Biff America column: Saving skis and goldfish during threat of wildfire
My thanks and much respect goes out to the men and women who’s dedication, skills and bravery help keep us safe.
Bill ruined it for everybody.
My mate and I were sitting in lawn chairs watching 200-foot flames burn the forest across the valley. Along with the fear and concern for life, limb and home, there was a thread of anger because it was likely that this forest fire was human caused. We were soon joined by many friends and neighbors.
All of us there might be called upon to make painful decisions during the next 12 hours. They would be the difficult choices of what we would save and what we would leave behind. Now granted, even if we were all forced to evacuate, then it still would be unlikely that our homes would burn, but certainly when those tasked with public safety tell you to pack up and leave, only a fool would ignore the expert’s warnings.
The contrast was profound; here we were sitting under clear skies on a beautiful day as flames were visible across the valley. We passed the binoculars back and forth as we all were glued to our smart phones for updated information. One neighborhood, 5 miles away, was under a mandatory evacuation notice while the entire community was on “stand by alert.”
Before long there were more than a dozen of us, mostly couples, sitting on our lawn watching the fire raging across the valley. All of us knew many who were forced to leave their homes and we reached out to them. But along with that gesture of fellowship there was also a fair amount of self-interest, wondering if we would be the next to be ordered to pack up.
It didn’t take long for us all to consider what we would prioritize to take and what we would leave to the whims of wind, fate and flames. Most of those around us had homes that housed both pets and children and all declared their kids and animals would be the first go into the vehicle. Our neighbor Luke was insistent that he would not leave home without his gold fish (named Cletus). Now, certainly prioritizing family and mammals was a no-brainer, but if it were up to me, then sushi would be a low priority. I was reluctant to offer an opinion on such a personal matter, but I did anyway.
What to save
We were all debating the difficult calculation of how much space we’d have, what we would take and what we’d abandon. The group in unison decided that we would prioritize financial records, insurance information, deeds, legal documents, passports and IDs.
Dan and Carley said they had already packed computers, cameras, photo albums and plenty of cat food. None of us said anything to that but I knew what we all were thinking — Dan and Carley don’t have a cat. Who was I to judge — but now I understood why both were so thin.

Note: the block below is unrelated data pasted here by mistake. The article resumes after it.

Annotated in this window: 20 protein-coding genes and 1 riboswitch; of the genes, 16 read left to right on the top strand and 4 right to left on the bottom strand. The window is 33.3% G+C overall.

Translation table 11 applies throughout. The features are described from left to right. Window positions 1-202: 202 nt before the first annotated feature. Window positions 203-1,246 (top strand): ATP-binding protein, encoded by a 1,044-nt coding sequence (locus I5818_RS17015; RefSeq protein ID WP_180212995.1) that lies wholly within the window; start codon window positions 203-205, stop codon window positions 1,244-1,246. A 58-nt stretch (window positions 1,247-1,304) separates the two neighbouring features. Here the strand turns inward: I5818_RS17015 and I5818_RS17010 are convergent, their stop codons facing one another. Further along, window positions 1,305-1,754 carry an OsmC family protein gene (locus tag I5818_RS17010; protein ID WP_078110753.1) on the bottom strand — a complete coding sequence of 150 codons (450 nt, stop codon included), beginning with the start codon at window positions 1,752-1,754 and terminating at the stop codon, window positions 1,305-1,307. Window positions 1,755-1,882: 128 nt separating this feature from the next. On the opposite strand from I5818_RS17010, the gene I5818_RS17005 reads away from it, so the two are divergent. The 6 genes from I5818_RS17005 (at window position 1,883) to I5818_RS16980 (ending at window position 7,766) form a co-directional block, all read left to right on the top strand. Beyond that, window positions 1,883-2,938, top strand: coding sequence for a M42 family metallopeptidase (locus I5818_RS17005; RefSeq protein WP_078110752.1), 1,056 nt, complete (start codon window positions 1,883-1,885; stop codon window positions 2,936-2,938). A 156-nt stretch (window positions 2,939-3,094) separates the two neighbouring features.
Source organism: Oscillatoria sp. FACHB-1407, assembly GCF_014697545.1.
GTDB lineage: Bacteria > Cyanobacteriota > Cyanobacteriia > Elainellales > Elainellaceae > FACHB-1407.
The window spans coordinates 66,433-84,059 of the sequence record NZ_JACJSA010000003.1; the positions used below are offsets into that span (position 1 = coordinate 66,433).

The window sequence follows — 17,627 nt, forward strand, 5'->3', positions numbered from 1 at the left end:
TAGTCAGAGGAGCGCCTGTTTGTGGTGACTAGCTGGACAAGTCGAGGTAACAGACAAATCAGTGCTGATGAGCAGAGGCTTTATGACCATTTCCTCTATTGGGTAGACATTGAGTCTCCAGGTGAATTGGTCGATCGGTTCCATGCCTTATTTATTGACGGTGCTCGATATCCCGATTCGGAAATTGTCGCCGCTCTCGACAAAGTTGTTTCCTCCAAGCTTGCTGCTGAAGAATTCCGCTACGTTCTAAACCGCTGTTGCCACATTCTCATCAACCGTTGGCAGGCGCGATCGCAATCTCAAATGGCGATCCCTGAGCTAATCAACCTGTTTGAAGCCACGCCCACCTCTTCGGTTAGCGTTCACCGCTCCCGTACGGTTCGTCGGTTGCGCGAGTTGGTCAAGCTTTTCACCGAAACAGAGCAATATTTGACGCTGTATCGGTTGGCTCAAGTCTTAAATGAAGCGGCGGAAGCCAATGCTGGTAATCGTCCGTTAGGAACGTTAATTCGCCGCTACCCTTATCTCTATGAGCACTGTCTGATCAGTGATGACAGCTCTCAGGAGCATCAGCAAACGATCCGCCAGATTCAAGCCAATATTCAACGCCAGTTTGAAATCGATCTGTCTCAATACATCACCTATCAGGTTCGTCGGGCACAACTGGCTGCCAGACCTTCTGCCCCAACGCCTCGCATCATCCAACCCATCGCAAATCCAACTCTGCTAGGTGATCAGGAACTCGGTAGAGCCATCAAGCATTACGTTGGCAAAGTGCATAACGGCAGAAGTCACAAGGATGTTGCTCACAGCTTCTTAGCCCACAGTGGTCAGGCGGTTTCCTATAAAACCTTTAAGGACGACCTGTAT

For the most part, we all had similar priorities. My mate was somewhat of an outlier with her declaration to first pack her winter and summer recreation gear (seven pairs of skis, two pairs of boots and three bikes). She added that we could save space by leaving the vacuum cleaner behind (as if she knew where it was located). I asked if she would include me on her list of stuff to bring and she said she’d need me to carry the heavier items.
The youngest couple in our ’hood were Bill and Rory. They had been married only a year or two and just purchased and moved into a home a few doors down. I felt for them more than the rest of us. They were a hard working couple with no kids and had just purchased their dream home less than a year ago and might be forced to leave it to the fate of the fire and hope for the best.
Rory asked Bill, “If we had to leave what would you bring?” Bill said, “You.” Every guy in the crowd had a guilty look on their face while most of the gals smiled and nodded. Except for my mate who asked, “Well then, would you have any room for a few pairs of skis?”
In retrospect, my lead, “Bill ruined it for everybody,” was too harsh and simply not correct. He pointed out something we all knew but sometimes forget. Anything we might have in our homes is just “stuff.” Stuff, which can be replaced or done without. What is irreplaceable is our health, safety and those we love. Sometimes it takes the wisdom of a newlywed to remind us.
The wind shifted and the smoke cleared a little and the first to leave were Bill and Rory. We all watched as they headed toward their house holding hands. Of course I can’t know what any other guy in our group was thinking, but I bet it was “I wish I had said that.”
Jeffrey Bergeron, under the alias of Biff America, can be read in several newspapers and magazines. He can be reached at firstname.lastname@example.org. Biff’s new book — “Mind, Body, Soul.” — is available at local shops and bookstores or online.
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